Anti-Ageing Skin Care – More than just Vitamin A

 We are constantly bombarded by anti-ageing skin care advertising every time we open a women’s magazine or switch on the TV. So what is the real story with anti-aging ingredients?
 When researching anti-ageing skin ingredients it becomes quickly clear that there isn’t a lot of evidence available. Consequently, there are only a small number of topical ingredients that have been shown to clinically improve signs of skin ageing and wrinkles. One thing we can be sure of is that most of the skin care creams that claims to have “miracle” effects don’t have the research to back them up. So let’s look at the ingredients that have been researched.

Retinoic Acid

While often called vitamin A, retinoic acid while related is actually a distinct substance. The effects of retinoic acid on the process of skin ageing have been well documented and include increase synthesis of collagen, reducing fine wrinkles, improve skin texture and increase skin thickness. The downside with retinoic acid is the common side effects such as irritation, dryness and sun sensitivity. The other important thing to note is that retinoic acid is only available by prescription.

Over the counter products generally use retinoids. Retinoids have shown anti-ageing benefits, however higher concentrations are generally needed and the hight the concentration the high the risk of side effects similar to retinoic acid. Low dose retinoids may or may not have anti-ageing effects on the skin. The effects depend on an individual’s skin cell responsiveness to retinoids. Vitamin A is a precursor to retinoids however it requires conversion before it can be active. So again, it may or may not have specific anti-ageing effects.

Alpha Lipoic Acid

As an antioxidant, Alpha Lipoic Acid (ALA) is both water and fat-soluble, which means it is able to reach and protect both water and lipid portions of skin. This is particularly relevant to our skin as fats play a vital role in maintaining healthy skin. One of the roles ALA plays in the health of the skin is to inhibit cross-linking which is the formation of chemical bridges between proteins or other large molecules. Cross-linking contributes to the ageing process by causing hardening of arteries, stiffening of the joints and wrinkling of the skin.Topically ALA acts as a skin antioxidant, penetrating skin cell membranes, where it neutralises free radicals and increases the effectiveness of other antioxidants such as vitamins C and E. By reducing free radical damage it potentially slows the effects of ageing. In studies, ALA has shown strong potential as an anti-wrinkle agent. In one small-scale study, high potency lipoic acid reduced mild-to-moderate wrinkles by up to 50 percent, whereas fine lines almost disappeared. In another study, lipoic acid significantly improved the appearance of certain types of scars. From a clinical perspective, ALA has received a lot of hype. Its role as an anti-ageing nutrient is largely due to its free-radical quenching effects which is an attribute shared by a number of other ingredients including CoQ10, green tea and vitamin C.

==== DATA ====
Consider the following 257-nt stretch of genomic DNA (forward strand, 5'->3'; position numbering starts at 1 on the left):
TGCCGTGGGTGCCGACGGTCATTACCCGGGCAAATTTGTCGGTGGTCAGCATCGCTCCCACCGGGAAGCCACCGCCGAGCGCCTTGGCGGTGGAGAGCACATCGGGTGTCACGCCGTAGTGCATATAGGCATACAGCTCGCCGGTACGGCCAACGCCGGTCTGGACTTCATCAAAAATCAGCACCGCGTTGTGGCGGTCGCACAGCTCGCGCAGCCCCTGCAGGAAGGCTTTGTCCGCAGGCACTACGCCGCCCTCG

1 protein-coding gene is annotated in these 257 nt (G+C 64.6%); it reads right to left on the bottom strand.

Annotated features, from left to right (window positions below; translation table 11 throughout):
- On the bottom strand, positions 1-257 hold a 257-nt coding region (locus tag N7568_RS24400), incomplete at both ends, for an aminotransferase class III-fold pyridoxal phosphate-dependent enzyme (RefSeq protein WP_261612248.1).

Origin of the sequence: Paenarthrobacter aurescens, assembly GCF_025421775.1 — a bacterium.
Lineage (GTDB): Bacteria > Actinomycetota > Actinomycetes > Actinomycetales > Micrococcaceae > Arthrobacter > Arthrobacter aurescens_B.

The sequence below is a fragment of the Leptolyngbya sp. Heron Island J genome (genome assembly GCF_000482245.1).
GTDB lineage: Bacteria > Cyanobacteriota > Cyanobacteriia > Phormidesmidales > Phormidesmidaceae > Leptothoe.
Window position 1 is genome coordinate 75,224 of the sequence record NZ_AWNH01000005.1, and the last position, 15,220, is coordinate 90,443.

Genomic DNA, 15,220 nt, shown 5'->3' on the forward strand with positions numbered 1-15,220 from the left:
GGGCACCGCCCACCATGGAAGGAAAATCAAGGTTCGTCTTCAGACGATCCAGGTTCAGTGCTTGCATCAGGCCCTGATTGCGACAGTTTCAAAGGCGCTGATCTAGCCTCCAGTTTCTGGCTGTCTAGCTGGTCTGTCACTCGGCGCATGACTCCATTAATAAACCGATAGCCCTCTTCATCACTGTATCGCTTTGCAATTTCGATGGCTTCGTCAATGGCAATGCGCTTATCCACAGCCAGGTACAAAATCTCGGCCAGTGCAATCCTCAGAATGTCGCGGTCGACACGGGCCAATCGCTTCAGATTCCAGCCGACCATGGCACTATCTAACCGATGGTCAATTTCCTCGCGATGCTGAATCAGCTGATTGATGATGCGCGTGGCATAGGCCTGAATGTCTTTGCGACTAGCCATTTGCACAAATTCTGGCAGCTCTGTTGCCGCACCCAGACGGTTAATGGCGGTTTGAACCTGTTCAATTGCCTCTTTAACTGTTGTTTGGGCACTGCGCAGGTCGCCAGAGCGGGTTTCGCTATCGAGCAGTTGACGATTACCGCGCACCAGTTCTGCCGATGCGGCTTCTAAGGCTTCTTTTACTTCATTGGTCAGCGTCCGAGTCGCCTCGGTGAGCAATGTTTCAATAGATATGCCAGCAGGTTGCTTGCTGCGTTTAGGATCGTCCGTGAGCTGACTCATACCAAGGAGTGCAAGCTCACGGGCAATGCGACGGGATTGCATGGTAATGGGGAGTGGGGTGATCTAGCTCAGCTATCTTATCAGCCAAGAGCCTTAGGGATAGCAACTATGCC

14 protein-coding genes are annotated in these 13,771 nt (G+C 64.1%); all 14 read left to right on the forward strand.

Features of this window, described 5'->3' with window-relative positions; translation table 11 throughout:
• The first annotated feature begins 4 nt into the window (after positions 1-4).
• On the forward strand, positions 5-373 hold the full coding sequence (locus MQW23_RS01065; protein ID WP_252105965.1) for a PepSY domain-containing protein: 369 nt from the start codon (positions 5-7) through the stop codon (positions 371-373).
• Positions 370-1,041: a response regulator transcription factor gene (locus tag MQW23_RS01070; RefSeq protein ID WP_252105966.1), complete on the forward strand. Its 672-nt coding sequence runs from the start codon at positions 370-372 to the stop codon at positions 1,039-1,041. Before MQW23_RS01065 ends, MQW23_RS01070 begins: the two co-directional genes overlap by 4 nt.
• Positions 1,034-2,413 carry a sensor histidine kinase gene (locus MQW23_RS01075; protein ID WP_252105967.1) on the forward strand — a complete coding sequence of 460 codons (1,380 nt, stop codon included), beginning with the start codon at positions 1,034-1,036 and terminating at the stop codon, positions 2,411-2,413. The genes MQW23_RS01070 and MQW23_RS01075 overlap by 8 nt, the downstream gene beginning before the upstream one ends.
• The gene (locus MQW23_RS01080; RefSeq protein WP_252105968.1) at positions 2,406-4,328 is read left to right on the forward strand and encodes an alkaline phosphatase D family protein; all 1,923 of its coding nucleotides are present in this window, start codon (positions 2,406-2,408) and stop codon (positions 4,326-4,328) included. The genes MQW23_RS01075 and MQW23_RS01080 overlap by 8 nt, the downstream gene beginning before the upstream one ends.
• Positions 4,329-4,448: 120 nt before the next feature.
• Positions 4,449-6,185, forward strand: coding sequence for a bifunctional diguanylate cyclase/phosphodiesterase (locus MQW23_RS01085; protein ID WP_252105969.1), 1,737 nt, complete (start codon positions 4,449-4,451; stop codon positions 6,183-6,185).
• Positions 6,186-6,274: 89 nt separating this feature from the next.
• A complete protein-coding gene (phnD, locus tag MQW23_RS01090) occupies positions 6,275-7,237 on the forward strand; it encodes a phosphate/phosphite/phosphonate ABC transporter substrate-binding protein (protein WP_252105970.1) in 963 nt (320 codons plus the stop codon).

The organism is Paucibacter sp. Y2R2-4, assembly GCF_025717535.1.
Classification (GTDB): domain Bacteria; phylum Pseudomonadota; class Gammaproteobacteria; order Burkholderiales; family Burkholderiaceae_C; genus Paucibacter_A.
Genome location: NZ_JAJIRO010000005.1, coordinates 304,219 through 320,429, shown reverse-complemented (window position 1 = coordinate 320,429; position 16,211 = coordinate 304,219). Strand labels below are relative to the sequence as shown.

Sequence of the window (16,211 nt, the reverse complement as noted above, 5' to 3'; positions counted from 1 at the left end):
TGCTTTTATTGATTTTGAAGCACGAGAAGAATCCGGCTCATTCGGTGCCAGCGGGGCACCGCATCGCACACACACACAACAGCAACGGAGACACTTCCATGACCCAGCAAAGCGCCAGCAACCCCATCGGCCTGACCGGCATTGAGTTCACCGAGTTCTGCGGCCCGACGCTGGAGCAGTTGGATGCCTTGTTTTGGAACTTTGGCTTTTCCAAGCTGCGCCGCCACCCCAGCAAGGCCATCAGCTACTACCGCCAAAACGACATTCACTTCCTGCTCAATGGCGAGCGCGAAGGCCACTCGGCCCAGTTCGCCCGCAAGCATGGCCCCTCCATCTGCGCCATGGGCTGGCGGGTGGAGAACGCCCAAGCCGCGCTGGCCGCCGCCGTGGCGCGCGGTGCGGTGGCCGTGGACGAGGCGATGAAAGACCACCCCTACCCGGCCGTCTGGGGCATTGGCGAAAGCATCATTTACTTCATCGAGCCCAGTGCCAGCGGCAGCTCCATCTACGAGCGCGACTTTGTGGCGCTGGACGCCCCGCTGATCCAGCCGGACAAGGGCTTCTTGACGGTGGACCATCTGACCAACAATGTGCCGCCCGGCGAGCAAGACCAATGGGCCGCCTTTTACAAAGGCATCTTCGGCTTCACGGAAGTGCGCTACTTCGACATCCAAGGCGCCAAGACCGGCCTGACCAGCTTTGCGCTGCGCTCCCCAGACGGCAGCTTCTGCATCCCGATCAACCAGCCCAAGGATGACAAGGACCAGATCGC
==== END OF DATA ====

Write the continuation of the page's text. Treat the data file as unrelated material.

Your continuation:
CoEnzyme Q 10

CoQ10 is naturally found in all cells of the body. It has dual functions acting as a potent antioxidant as well as increasing cellular energy production (specifically mitochondrial activity). As we age, the levels of CoQ10 reduce, particularly in our skin which leads to less skin cell energy production. The net result is a reduction in our skin’s ability to produce skin molecules such as collagen and elastin. In addition, skin cells low in antioxidants such as CoQ10, have reduced ability to stop free radical production. Specifically the topical application of CoQ10 restores mitochondrial activity which increases cellular energy production thereby improving the cells ability to produce new collagen. It also increases the ability of the cell to minimise damage from free radical production.

Vitamin C

Vitamin C is one ingredient that has well researched topical anti-ageing benefits. As mentioned above it is an important skin antioxidant. It is also essential for the synthesis of collagen. The downside of this ingredient in skin care is that it is very unstable and easily oxidises rendering it ineffective. The second consideration is that it is required in quite high concentrations (10% of more) to be effective.  Look for fat soluble forms that are the only forms absorbed by the skin effectively such as ascorbyl palmitate and magnesium ascorbyl phosphate.

Green Tea

Not only good to drink, green tea has also shown promise for skin care. Studies using green tea have concentrated on its ability to reduce sun damage (a key factor in skin ageing). It works by reducing free radicals and inflammation that result from exposure to UV rays. Apart from free radical damage, inflammation is a potential driver of premature skin ageing. One study also showed significant improvement in elasticity of skin tissue after applying a 10% concentration of green tea daily for 8 weeks. Another small study showed benefit for papulopustular rosacea using a polyphenone rich green tea extract.

In this author’s opinion, topical active ingredients aren’t the be all and end all of skin care or even anti-ageing treatments. A holistic perspective towards skin care will see healthier skin condition and minimise ageing. However, as part of a holistic plan, topical anti-ageing ingredients can be of significant benefit. If you want to work on a specific skin issue choose ingredients that have been researched or that have had good clinical results. Be discerning about marketing claims and “miracles” in a jar. Lastly, if you do want to try a product, give it 3 months. Any less and you may not be giving the product a reasonable chance to work. However, if you don’t see results in that time period it is likely that it isn’t helping.

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